Sitting at the the top of Fulcrum’s range of road wheels, the Italian wheel expert has adapted its snappy carbon Speed 40 clinchers for disc brakes.
Fulcrum initially reworked the Speed 40 with disc brakes last year, but it was only available as a tubular. Now, Fulcrum has made a disc version of the clincher.
Fulcrum Speed 40 DB highlights
- Two-way fit tubeless-ready
- Undrilled spoke bead
- 19mm internal width
- 1,470g claimed weight
Fulcrum hasn’t just slapped a disc specific hub into the Speed 40 Fulcrum
The rims are finished in the same Gucci-looking twill carbon as the rim brake Speed 40s, but the new Speed 40 DBs now get Fulcrum’s two-way fit, meaning they can be run tubeless — an omission that we knocked the rim version for when we reviewed them in 2017, especially given that they both feature an undrilled rim bed.
With no holes in the rim bed, the Speed 40 DB still uses the MoMag system for placing the spoke nipples. Not only does this create fewer places for air to escape your tubeless setup, but it also means that a standard external nipple can be used in the wheel — Fulcrum also claims this makes for a more robust rim.
Both wheels get the brand’s 2:1 spoke ratio, the rear with 14 on the right (drive) side with an oversized hub flange and the front with 14 on the left (brake) side. Fulcrum says offsetting the spoke count on each side of the wheel helps to better distribute the forces coming from the drivetrain and brakes.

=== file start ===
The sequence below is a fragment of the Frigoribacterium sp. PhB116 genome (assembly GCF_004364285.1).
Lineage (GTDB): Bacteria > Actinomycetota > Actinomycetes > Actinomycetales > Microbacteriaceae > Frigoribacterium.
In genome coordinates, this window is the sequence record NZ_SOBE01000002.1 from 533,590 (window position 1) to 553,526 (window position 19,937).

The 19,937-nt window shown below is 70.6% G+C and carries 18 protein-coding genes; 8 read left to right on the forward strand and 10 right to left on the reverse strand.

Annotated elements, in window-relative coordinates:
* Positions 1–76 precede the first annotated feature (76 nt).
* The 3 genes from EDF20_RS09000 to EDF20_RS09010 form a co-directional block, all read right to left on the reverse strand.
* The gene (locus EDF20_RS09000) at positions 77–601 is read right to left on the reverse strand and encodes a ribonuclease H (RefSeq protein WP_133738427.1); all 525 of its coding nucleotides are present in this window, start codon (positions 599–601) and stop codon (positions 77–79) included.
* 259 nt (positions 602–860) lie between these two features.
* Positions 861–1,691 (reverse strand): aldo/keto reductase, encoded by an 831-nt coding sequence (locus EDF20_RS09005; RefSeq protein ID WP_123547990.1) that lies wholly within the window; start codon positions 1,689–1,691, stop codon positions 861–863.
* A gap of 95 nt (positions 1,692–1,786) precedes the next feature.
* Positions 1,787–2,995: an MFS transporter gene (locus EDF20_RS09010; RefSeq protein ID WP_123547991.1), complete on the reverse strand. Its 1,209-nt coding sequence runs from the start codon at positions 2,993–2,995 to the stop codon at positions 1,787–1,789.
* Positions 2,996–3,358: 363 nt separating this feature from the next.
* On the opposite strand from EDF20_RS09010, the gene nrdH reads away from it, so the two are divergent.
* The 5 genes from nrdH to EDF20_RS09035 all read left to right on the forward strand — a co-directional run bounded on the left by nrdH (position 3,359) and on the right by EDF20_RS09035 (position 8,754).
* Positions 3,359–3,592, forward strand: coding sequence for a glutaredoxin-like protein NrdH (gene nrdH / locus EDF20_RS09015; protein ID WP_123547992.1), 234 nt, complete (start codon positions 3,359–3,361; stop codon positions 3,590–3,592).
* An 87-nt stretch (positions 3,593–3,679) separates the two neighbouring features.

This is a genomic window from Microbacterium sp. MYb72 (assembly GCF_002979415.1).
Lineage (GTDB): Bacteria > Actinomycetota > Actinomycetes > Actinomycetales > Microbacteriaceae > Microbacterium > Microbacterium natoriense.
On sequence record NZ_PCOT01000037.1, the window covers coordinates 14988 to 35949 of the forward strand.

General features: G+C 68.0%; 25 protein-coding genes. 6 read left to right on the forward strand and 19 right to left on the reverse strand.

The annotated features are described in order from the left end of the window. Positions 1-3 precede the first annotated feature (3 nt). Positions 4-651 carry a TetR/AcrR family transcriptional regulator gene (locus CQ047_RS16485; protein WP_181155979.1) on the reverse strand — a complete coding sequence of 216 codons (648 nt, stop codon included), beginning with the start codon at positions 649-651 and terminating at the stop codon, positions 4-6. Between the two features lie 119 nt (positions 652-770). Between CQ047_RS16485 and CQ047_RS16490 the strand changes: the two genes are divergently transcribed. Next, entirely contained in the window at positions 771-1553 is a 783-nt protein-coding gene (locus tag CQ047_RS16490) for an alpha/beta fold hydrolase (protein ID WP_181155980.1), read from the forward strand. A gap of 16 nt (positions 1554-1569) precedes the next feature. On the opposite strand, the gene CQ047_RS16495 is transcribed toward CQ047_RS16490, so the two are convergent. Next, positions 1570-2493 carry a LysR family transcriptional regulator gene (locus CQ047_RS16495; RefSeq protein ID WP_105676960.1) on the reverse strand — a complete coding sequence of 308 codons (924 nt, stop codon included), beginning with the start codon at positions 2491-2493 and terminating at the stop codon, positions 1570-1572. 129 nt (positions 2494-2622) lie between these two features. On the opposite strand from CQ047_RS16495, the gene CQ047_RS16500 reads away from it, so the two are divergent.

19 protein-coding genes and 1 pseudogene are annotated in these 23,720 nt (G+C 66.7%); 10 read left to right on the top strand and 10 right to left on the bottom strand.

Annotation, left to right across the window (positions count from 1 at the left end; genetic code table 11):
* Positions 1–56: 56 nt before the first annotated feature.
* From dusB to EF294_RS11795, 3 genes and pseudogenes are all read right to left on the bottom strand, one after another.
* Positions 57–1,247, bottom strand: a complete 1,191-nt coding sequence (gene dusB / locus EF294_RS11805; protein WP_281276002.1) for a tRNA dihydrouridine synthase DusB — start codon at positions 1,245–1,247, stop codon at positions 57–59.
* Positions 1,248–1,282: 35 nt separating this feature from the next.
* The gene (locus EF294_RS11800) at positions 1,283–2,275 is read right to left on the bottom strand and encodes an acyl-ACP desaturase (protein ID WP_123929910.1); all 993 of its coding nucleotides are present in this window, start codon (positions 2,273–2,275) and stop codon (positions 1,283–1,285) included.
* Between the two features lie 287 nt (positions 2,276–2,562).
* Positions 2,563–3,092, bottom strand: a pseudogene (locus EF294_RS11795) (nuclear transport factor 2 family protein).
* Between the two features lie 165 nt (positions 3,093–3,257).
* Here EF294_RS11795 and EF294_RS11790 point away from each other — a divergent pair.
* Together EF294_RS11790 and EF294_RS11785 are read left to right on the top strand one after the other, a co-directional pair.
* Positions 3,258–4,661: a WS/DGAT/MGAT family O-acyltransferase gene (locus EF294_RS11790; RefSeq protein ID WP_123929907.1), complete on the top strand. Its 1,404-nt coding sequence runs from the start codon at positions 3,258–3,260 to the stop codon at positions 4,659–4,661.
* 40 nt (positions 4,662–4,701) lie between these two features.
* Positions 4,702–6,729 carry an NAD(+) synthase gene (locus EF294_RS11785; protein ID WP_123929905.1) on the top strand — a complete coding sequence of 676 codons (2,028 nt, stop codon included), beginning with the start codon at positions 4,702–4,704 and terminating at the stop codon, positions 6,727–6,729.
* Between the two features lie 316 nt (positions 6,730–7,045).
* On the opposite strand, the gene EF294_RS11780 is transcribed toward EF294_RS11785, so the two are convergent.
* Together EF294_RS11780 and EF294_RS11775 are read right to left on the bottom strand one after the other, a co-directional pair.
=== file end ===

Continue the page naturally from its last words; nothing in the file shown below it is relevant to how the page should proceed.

In between the tyre bead the Speed 40 DB bumps out an additional 2mm of width, now claimed to measure 19mm, and the external width is said to be 26.5mm. Fulcrum recommends a 28mm tyre for the Speed 40 DB, but the spec sheet claims the rim will support up to 50mm of rubber.
The rim bed is undrilled and tubeless ready Fulcrum
The rim profile appears to be more truncated than the Speed 40s we tested in 2017, and on paper should help with the buffeting in side winds.
Considering these are touted to be some of the Fulcrum’s fastest wheels it’s no surprise to see them spinning on USB ceramic adjustable cup and cone bearings, not only for their lack of friction but also easy maintenance.
Claimed to tip the scales at 1,470g that’s only 50g more than the rim brake version, and about 100g more than the tubular Speed 40 DB. They also come with a max rider weight of 109kg.
Set to cost €2,045, the Fulcrum Speed 40 DBs don’t quite hit the HALO pricing of offerings from Zipp and Enve, but they ain’t cheap either. International pricing is TBC.